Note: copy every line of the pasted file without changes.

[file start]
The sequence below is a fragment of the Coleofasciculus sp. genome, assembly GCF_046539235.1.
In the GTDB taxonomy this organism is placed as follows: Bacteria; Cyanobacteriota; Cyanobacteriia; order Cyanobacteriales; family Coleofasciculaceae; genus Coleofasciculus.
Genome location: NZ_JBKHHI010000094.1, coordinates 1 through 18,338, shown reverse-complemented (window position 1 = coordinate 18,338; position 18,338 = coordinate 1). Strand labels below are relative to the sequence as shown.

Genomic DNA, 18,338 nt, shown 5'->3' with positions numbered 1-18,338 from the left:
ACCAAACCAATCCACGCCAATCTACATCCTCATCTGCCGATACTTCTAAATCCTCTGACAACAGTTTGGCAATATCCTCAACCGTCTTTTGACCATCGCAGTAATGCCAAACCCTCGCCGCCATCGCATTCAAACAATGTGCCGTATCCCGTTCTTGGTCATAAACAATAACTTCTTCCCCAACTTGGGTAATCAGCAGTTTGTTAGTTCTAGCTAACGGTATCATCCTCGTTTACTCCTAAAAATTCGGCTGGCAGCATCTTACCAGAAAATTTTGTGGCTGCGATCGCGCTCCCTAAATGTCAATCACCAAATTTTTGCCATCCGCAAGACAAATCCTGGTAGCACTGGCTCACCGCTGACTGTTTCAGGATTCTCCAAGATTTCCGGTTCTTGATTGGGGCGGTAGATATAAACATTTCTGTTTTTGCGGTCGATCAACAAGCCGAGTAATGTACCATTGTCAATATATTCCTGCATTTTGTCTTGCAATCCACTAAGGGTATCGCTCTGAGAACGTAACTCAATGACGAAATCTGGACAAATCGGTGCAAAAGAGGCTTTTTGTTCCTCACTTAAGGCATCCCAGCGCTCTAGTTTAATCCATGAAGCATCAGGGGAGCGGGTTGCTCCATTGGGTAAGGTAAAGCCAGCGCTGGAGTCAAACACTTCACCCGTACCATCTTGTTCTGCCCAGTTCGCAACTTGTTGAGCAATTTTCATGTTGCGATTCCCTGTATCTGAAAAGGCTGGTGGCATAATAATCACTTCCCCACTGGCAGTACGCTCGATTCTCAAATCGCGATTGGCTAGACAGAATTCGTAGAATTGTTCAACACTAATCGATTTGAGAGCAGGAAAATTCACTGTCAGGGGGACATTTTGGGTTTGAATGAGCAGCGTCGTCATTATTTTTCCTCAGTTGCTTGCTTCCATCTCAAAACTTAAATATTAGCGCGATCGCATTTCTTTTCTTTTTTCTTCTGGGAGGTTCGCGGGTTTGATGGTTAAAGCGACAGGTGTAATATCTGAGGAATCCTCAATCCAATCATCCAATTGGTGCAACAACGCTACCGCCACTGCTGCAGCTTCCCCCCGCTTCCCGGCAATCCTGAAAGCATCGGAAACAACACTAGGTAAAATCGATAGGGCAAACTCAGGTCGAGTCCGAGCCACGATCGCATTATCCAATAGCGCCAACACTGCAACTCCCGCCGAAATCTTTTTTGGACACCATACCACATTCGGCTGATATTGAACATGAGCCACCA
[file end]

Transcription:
The sequence below is a fragment of the Coleofasciculus sp. genome, assembly GCF_046539235.1.
In the GTDB taxonomy this organism is placed as follows: Bacteria; Cyanobacteriota; Cyanobacteriia; order Cyanobacteriales; family Coleofasciculaceae; genus Coleofasciculus.
Genome location: NZ_JBKHHI010000094.1, coordinates 1 through 18,338, shown reverse-complemented (window position 1 = coordinate 18,338; position 18,338 = coordinate 1). Strand labels below are relative to the sequence as shown.

Genomic DNA, 18,338 nt, shown 5'->3' with positions numbered 1-18,338 from the left:
ACCAAACCAATCCACGCCAATCTACATCCTCATCTGCCGATACTTCTAAATCCTCTGACAACAGTTTGGCAATATCCTCAACCGTCTTTTGACCATCGCAGTAATGCCAAACCCTCGCCGCCATCGCATTCAAACAATGTGCCGTATCCCGTTCTTGGTCATAAACAATAACTTCTTCCCCAACTTGGGTAATCAGCAGTTTGTTAGTTCTAGCTAACGGTATCATCCTCGTTTACTCCTAAAAATTCGGCTGGCAGCATCTTACCAGAAAATTTTGTGGCTGCGATCGCGCTCCCTAAATGTCAATCACCAAATTTTTGCCATCCGCAAGACAAATCCTGGTAGCACTGGCTCACCGCTGACTGTTTCAGGATTCTCCAAGATTTCCGGTTCTTGATTGGGGCGGTAGATATAAACATTTCTGTTTTTGCGGTCGATCAACAAGCCGAGTAATGTACCATTGTCAATATATTCCTGCATTTTGTCTTGCAATCCACTAAGGGTATCGCTCTGAGAACGTAACTCAATGACGAAATCTGGACAAATCGGTGCAAAAGAGGCTTTTTGTTCCTCACTTAAGGCATCCCAGCGCTCTAGTTTAATCCATGAAGCATCAGGGGAGCGGGTTGCTCCATTGGGTAAGGTAAAGCCAGCGCTGGAGTCAAACACTTCACCCGTACCATCTTGTTCTGCCCAGTTCGCAACTTGTTGAGCAATTTTCATGTTGCGATTCCCTGTATCTGAAAAGGCTGGTGGCATAATAATCACTTCCCCACTGGCAGTACGCTCGATTCTCAAATCGCGATTGGCTAGACAGAATTCGTAGAATTGTTCAACACTAATCGATTTGAGAGCAGGAAAATTCACTGTCAGGGGGACATTTTGGGTTTGAATGAGCAGCGTCGTCATTATTTTTCCTCAGTTGCTTGCTTCCATCTCAAAACTTAAATATTAGCGCGATCGCATTTCTTTTCTTTTTTCTTCTGGGAGGTTCGCGGGTTTGATGGTTAAAGCGACAGGTGTAATATCTGAGGAATCCTCAATCCAATCATCCAATTGGTGCAACAACGCTACCGCCACTGCTGCAGCTTCCCCCCGCTTCCCGGCAATCCTGAAAGCATCGGAAACAACACTAGGTAAAATCGATAGGGCAAACTCAGGTCGAGTCCGAGCCACGATCGCATTATCCAATAGCGCCAACACTGCAACTCCCGCCGAAATCTTTTTTGGACACCATACCACATTCGGCTGATATTGAACATGAGCCACCA